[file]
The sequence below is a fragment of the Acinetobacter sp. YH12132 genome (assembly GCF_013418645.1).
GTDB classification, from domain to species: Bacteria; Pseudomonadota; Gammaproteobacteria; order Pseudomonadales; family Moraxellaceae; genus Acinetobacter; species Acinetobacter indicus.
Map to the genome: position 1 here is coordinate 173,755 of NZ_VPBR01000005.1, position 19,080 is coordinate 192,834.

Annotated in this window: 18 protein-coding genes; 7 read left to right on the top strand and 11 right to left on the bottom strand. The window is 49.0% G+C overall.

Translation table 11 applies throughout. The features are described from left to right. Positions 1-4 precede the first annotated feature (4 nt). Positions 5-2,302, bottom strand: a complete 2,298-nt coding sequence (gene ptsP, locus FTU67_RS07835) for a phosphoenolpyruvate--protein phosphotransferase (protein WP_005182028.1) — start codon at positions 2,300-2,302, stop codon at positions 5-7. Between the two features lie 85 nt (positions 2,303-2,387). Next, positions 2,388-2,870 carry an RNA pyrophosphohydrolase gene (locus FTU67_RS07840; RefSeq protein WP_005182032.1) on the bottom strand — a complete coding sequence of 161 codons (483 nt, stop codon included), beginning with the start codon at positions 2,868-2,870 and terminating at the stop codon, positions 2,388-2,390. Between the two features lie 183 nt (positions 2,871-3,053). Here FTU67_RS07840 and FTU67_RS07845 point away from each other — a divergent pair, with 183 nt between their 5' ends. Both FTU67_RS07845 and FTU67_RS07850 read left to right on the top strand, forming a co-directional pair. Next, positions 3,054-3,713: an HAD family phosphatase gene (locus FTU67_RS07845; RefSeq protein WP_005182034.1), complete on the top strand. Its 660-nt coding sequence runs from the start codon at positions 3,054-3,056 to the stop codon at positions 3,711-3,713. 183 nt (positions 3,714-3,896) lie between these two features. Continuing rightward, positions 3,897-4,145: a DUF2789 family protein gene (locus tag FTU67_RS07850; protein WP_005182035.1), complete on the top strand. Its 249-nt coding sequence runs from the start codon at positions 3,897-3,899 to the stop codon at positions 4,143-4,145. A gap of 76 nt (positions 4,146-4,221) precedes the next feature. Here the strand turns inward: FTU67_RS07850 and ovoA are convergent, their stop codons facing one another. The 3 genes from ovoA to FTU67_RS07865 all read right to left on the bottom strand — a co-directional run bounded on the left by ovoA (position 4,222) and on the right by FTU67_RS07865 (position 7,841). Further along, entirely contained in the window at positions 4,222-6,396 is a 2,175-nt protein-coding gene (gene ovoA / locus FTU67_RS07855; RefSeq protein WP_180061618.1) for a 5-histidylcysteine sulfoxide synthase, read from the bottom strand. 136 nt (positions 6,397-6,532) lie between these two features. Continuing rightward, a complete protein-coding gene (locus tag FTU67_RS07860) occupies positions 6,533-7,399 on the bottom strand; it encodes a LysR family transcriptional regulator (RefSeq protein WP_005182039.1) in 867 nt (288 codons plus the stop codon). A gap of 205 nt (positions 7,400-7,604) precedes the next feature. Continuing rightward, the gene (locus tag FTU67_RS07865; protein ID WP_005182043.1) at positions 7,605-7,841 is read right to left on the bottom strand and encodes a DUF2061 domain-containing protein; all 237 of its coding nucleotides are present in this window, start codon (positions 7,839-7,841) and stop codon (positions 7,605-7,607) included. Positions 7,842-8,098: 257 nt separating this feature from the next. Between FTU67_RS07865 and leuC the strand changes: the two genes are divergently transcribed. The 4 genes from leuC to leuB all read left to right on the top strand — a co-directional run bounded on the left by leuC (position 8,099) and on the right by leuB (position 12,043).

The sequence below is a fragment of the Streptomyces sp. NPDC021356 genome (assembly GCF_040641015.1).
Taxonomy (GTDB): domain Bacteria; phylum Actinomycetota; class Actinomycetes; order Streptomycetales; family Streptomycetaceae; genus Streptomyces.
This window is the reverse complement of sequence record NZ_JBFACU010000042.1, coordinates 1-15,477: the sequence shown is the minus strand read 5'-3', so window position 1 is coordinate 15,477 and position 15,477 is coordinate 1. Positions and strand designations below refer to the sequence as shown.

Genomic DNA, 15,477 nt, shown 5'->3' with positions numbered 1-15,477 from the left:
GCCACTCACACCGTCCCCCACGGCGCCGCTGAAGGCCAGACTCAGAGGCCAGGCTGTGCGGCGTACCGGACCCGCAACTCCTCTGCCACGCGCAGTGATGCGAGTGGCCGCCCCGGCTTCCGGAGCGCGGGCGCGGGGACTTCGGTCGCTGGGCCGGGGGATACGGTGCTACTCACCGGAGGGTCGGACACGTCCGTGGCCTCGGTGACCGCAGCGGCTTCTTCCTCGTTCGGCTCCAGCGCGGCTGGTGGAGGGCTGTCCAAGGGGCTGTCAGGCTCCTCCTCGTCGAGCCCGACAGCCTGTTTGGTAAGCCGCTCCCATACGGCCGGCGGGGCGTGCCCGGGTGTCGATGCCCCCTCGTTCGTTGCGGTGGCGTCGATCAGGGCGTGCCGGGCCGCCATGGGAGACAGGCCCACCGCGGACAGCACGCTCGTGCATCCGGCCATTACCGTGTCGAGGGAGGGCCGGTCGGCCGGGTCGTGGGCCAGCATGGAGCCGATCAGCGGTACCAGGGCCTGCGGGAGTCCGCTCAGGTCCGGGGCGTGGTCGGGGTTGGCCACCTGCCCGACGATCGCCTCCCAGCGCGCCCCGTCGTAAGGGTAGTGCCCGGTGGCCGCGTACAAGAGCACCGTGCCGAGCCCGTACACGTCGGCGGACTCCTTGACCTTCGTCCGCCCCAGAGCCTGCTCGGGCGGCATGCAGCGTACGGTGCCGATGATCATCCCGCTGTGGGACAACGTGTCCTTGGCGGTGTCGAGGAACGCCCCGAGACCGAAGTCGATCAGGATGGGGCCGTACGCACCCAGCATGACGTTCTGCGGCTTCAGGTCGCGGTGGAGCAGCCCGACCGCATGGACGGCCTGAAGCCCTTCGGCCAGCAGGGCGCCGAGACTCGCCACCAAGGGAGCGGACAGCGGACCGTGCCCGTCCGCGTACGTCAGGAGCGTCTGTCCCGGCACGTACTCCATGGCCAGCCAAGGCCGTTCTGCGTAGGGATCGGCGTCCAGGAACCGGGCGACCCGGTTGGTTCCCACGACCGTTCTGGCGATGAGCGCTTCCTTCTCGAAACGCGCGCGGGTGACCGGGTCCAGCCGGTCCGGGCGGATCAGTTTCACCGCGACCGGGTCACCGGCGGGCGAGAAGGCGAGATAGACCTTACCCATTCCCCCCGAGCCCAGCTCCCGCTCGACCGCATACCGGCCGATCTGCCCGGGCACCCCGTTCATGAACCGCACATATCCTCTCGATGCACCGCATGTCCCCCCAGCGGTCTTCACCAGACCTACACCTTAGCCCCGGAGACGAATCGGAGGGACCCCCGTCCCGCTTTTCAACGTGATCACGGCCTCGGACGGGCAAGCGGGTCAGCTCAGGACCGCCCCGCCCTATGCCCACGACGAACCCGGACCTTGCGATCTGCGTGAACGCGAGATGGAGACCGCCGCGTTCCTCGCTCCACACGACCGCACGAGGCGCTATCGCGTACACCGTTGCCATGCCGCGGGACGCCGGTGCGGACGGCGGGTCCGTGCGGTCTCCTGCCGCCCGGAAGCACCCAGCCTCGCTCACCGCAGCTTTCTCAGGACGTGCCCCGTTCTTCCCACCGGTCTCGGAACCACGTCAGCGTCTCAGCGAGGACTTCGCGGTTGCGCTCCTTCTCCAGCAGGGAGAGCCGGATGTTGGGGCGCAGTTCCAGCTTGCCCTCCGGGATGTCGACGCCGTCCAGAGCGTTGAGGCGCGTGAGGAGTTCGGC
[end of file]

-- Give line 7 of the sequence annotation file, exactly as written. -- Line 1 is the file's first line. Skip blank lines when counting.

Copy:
Taxonomy (GTDB): domain Bacteria; phylum Actinomycetota; class Actinomycetes; order Streptomycetales; family Streptomycetaceae; genus Streptomyces.